Waterfall and Scrum Are Not Opposites; Waterfall and Autonomous Teamwork Are
Here’s the original paper on Scrum from 1986 and its intention for autonomy:
Autonomy. Headquarters’ involvement is limited to providing guidance, money, and moral support at the outset. On a day-to-day basis, top management seldom intervenes; the team is free to set its own direction. In a way, top management acts as a venture capitalist. Or as one executive said, “We open up our purse but keep our mouth closed.”`
Now here’s Basecamp describing building a calendar feature with the waterfall that many organizations, even those claiming Scrum, are doing. Their flow is this:
Product manager with feature and budget -> ‘Shaping’ team imagining a solution within budget -> Cycle team executing ‘shaped’ solution
If you replace “cycle team” with Sprint team then you can map this onto Scrum as it is frequently practiced. Where the original Scrum paper clearly wanted ‘shaping’ and Sprinting to be done by one team given a feature and budget mandate, waterfall wants the input to development to be a design.
What process you follow while you code is secondary to whether you are autonomous or not. The primary question is how many strings are attached to your budget.
Lack of autonomy is bad for the product
Let’s take that calendar feature from an autonomous teamwork perspective. First the product manager keeps a simple list. One of the line items on the list is “Calendar feature: Past versions of Basecamp had calendars, and only about 10% of customers used them. Depending on the depth of implementation it might be worth spending 6 weeks for a calendar feature”.
Note that the list the PM keeps is not a fully refined, prioritized backlog. You can’t prioritize these features - you can only briefly describe them and the potential market for them. The description is brief because you don’t know the real market appetite; for instance cameras on cell phones were wildly unpopular until one day the technology got better.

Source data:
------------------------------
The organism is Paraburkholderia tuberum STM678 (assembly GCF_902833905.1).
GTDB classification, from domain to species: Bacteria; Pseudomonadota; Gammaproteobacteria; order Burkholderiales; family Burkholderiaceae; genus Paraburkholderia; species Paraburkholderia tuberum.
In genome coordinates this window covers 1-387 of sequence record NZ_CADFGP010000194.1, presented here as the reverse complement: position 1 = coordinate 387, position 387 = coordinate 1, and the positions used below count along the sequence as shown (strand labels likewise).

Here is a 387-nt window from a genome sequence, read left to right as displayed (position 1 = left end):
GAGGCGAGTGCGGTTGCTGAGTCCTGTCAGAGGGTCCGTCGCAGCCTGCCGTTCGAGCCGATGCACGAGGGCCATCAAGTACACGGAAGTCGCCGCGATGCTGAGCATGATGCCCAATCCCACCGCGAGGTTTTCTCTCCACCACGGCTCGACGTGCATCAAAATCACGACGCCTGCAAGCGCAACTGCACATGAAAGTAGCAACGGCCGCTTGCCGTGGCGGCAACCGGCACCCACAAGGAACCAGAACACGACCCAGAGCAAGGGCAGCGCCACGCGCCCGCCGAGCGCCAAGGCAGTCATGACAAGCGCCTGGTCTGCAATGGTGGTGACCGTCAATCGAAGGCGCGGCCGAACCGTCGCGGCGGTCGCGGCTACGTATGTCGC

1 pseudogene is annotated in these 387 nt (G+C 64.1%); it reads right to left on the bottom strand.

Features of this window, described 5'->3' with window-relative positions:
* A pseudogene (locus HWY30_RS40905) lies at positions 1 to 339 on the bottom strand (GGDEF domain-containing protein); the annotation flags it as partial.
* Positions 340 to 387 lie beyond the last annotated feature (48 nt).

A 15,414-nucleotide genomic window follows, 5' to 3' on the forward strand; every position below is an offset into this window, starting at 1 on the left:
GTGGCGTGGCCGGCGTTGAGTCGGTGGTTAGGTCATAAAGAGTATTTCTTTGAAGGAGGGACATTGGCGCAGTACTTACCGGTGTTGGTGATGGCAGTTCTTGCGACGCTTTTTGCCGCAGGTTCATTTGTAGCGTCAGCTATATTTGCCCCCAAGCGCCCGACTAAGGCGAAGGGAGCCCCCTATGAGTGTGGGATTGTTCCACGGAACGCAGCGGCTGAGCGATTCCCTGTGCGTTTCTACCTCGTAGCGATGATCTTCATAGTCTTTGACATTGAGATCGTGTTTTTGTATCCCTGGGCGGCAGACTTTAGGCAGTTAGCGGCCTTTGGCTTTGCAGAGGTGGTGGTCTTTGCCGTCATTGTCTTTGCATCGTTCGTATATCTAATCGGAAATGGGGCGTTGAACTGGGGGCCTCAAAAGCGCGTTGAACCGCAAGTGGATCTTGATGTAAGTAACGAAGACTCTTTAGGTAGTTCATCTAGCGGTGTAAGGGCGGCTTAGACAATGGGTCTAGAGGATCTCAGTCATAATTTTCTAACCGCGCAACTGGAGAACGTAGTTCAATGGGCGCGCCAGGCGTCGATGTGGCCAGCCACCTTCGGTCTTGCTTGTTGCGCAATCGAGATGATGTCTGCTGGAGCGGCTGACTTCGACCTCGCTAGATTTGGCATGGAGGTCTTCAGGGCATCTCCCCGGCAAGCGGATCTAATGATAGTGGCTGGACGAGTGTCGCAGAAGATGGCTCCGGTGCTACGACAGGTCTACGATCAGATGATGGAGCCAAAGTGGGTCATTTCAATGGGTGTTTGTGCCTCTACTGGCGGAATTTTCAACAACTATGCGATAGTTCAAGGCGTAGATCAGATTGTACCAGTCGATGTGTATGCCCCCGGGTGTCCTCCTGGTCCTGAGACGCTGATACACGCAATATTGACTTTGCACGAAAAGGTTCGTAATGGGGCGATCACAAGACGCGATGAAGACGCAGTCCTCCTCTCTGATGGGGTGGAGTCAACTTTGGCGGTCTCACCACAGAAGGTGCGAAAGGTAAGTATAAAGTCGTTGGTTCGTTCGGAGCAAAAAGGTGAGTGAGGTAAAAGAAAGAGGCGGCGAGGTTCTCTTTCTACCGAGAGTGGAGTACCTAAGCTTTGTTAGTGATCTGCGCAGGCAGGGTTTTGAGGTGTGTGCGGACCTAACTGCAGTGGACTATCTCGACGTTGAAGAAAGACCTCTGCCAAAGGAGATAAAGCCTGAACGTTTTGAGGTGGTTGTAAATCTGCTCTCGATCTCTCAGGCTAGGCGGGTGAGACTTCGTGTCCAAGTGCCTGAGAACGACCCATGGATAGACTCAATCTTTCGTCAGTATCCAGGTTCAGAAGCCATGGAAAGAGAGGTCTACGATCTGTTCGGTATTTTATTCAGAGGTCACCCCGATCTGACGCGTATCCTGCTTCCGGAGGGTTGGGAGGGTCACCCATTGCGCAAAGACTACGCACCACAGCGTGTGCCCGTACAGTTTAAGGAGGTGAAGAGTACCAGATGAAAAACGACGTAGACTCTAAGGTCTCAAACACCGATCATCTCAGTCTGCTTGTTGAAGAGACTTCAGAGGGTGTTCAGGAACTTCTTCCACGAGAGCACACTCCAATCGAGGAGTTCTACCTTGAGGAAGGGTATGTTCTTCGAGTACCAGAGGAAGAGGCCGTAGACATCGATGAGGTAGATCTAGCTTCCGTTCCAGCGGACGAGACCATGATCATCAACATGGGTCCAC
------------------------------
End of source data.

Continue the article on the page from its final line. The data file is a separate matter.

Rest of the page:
Now some developer reads the list, which is fully available to everyone, and has an idea “Let’s try integrating fullcalendar.io”. If that developer has a tool like Uclusion available to him then he can send an Initiative to measure support.
The important part of this is that in waterfall world you get a crappy, limited calendar pre-designed to avoid all complexities that might or might not be expensive to implement. In the autonomous world you might get a fully realized nice calendar. And that’s exactly the result the original paper on Scrum predicts:
This kind of autonomy was evident when IBM developed its personal computer. A small group of engineers began working on the machine in a converted warehouse in remote Boca Raton, Florida. Except for quarterly corporate reviews, headquarters in Armonk, New York allowed the Boca Raton group to operate on its own. The group got the go-ahead to take unconventional steps such as selecting outside suppliers for its microprocessor and software package.
Same process for technical work
In autonomous teamwork whether it’s a customer visible feature or some form of technical debt the process is the same: lists of not fully flushed out ideas are converted by agile collaboration. Work is approved via opinions on reasonable budget and further collaborative help is asked for - not imposed.
The fact is that waterfall or not really has nothing to do with whether you follow Scrum ceremonies. Notice that the paper above doesn’t discuss any ceremony and is not even assuming software development. The important part is the level of detail in the hand off from people that can approve budget to those that use the budget.